Towns eye grant for stations
Naugatuck and Beacon Falls are looking into a state grant program to bring electric vehicle chargers to the towns.
According to the Department of Energy and Environmental Protection, which is overseeing the program, the grants would cover between 50 and 100 percent of the cost of the electric vehicle supply equipment as well as installation costs up to $10,000.
To be eligible for 100 percent funding, the charging stations must be available to the public at no cost and at all times. The charging stations must also be located at a heavy traffic area in towns that presently do not have a charging station.
Senior Planner for the Council of Governments of the Central Naugatuck Valley Pat Gallagher spoke to the Beacon Falls Board of Selectmen Monday night about the grant. He said the grant program is part of a state energy plan, which is trying to make it easier to get around with electric cars.
“It’s kind of a chicken or egg dilemma. Do you have the electric cars first or do you have the charging stations first? They’ve decided that you have to have the charging stations before people are going to be buying electric cars,” Gallagher told the board.
The Board of Mayor and Burgesses voted this month to authorize Naugatuck Mayor Robert Mezzo to apply for the grant. Mezzo plans to look into the matter further before deciding whether to apply.
Borough officials are eyeing the train station on Water Street for the charging station.
If the charging station was placed at the train station, the borough would rank highly for the opportunity to receive full funding, Mezzo said.
Controller Robert Butler added the borough is likely to receive a full grant because there are not many around the Naugatuck Valley area.
The two closest charging stations are in Middlebury and West Haven.
Bielik said Beacon Falls has two locations where it could place the charging stations.
The first option is the town-owned commuter parking lot on North Main Street. The second option is near the town’s train station on Railroad Avenue.
Bielik said the only problem with locating the charging station at the train station is that the Department of Transportation owns the land. The town would have to get DOT approval before placing the charger at the station, he said.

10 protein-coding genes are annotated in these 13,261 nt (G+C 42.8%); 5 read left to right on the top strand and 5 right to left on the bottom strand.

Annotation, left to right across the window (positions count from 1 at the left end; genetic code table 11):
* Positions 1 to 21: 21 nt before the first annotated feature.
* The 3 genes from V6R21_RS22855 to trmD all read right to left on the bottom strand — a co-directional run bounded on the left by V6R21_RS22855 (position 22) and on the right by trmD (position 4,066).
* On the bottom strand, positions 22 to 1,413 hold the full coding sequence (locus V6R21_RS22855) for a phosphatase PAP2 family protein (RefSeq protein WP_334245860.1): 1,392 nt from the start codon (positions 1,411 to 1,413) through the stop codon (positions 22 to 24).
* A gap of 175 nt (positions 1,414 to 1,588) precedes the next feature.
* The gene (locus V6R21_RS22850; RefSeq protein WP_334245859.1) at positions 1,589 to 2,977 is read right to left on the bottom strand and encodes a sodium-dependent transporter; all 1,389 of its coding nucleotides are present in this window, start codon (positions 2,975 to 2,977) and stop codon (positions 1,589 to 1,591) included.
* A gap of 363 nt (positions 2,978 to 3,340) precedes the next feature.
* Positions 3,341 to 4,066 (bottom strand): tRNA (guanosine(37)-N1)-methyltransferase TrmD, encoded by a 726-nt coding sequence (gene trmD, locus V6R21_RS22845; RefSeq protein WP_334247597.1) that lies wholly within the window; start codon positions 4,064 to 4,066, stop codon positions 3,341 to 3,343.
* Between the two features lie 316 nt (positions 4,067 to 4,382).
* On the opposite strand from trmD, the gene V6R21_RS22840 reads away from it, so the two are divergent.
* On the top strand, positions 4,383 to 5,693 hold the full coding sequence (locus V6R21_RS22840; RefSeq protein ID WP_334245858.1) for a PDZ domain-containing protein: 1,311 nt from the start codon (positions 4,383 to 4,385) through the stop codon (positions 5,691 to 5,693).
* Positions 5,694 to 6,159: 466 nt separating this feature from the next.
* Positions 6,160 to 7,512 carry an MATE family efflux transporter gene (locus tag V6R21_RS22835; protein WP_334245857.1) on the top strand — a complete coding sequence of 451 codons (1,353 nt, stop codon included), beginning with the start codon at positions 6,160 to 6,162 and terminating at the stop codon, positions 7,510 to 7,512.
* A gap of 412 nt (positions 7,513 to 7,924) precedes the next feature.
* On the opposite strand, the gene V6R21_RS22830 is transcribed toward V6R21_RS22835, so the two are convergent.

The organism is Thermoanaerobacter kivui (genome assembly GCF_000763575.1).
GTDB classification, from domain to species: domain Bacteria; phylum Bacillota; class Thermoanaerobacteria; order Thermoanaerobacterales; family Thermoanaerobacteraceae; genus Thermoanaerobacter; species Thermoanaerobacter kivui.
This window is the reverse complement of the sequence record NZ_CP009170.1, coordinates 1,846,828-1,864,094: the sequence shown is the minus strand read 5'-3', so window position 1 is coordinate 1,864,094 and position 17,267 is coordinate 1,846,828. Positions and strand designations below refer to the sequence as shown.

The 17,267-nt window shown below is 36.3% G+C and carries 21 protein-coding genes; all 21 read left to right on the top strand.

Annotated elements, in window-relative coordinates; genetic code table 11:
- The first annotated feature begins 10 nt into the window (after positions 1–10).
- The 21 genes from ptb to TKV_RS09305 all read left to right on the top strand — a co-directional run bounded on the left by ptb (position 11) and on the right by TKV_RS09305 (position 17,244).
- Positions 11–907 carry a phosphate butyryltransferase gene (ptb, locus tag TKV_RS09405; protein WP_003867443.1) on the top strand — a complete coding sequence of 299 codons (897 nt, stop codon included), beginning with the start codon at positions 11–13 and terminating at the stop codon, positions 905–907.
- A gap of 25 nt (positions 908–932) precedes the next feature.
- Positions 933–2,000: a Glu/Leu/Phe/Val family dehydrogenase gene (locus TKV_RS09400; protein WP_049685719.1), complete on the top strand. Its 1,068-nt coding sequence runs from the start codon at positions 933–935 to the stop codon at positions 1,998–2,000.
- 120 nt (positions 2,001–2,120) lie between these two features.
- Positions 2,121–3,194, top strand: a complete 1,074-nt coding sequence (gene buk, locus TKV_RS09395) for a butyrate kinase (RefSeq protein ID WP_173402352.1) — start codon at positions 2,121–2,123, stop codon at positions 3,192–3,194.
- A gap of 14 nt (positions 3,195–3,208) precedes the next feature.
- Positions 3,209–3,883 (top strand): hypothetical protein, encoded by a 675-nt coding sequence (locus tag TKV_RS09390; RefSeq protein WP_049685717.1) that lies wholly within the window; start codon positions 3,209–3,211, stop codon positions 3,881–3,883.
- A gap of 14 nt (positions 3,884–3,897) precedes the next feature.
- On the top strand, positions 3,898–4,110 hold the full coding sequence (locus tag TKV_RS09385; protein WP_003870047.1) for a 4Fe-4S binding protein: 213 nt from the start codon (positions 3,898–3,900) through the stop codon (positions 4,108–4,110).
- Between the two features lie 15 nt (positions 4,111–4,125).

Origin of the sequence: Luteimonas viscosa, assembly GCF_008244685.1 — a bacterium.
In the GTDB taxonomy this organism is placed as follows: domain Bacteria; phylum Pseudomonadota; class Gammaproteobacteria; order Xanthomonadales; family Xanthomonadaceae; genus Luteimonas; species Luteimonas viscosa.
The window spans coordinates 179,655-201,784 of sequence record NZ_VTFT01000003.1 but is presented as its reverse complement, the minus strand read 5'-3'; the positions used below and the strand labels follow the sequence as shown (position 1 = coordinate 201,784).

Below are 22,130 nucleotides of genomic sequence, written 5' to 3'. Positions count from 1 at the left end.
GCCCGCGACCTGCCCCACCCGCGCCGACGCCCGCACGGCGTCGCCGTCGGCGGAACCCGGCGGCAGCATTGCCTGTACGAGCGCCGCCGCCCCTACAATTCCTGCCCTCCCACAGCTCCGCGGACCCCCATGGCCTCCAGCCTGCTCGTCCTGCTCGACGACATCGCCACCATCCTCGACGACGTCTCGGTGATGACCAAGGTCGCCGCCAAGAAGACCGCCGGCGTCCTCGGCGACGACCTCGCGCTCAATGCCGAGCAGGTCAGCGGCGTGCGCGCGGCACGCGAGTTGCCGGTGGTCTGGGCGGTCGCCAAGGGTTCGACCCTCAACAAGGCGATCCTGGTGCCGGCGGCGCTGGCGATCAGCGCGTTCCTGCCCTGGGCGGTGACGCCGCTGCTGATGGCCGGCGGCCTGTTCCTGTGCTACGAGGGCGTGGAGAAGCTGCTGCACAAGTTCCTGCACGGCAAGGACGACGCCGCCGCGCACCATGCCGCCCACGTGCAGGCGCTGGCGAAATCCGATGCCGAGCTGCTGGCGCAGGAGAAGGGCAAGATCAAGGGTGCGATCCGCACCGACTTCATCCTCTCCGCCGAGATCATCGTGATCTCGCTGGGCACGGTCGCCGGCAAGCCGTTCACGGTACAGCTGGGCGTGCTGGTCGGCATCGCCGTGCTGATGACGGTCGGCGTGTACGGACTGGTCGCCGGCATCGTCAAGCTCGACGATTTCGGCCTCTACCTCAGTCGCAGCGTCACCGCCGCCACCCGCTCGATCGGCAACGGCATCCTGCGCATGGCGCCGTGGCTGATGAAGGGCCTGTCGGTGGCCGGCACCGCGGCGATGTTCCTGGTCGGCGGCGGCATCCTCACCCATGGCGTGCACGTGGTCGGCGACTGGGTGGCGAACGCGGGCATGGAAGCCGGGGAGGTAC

Even if Beacon Falls and Naugatuck receive 100 percent funding for the charging stations, the towns would be liable for the cost of the electricity and the maintenance.
According to Gallagher the annual cost to charge a car could range from $260 for a Toyota Prius Hybrid to $3,580 for a Tesla Model S. These numbers were based on using the charging stations for one full charge every day for an entire year.
Bielik said he would prefer to have the charging station at the train station because cost would be incurred by the Department of Transportation rather than the town.
The Beacon Falls Board of Selectmen voted Monday to seek the grant with the train station being the first choice of locations to place the charging station.
Mezzo said the benefit of having a charging station in downtown Naugatuck would outweigh the borough’s costs.
“It brings people to your community. So you may incur an electric cost, but I think there is a public benefit to bringing people to your town and it might help increase ridership of the line as well,” Mezzo said.
Naugatuck Burgess Alex Olbrys agreed with Mezzo, saying that during his recent visit to Colorado he saw the affect charging stations had on a community.
“When I was in Colorado one of the towns had a river walk and they had these charging stations. You could see a lot of people park their cars and walk along the river walk. They were going into stores and buying things,” Olbrys said.
Bielik felt it was a good idea to pursue the grant now before charging stations were prevalent across the state.
“My thinking about this is getting ahead of the bow wave is always a good idea,” Bielik said.
Naugatuck Burgess Rocky Vitale was concerned the station wouldn’t bring a lot of people from out of town given an electric car’s limited range.
Mezzo said there are many commuters who come to the borough’s train station from out of town who could charge their cars while taking the train.
Prospect Mayor Robert Chatfield said the town has no plans to apply for the grant.
The grant applications are due by Aug. 27. If Naugatuck or Beacon Falls receives a grant, they have to have the charging stations up and running by Nov. 14.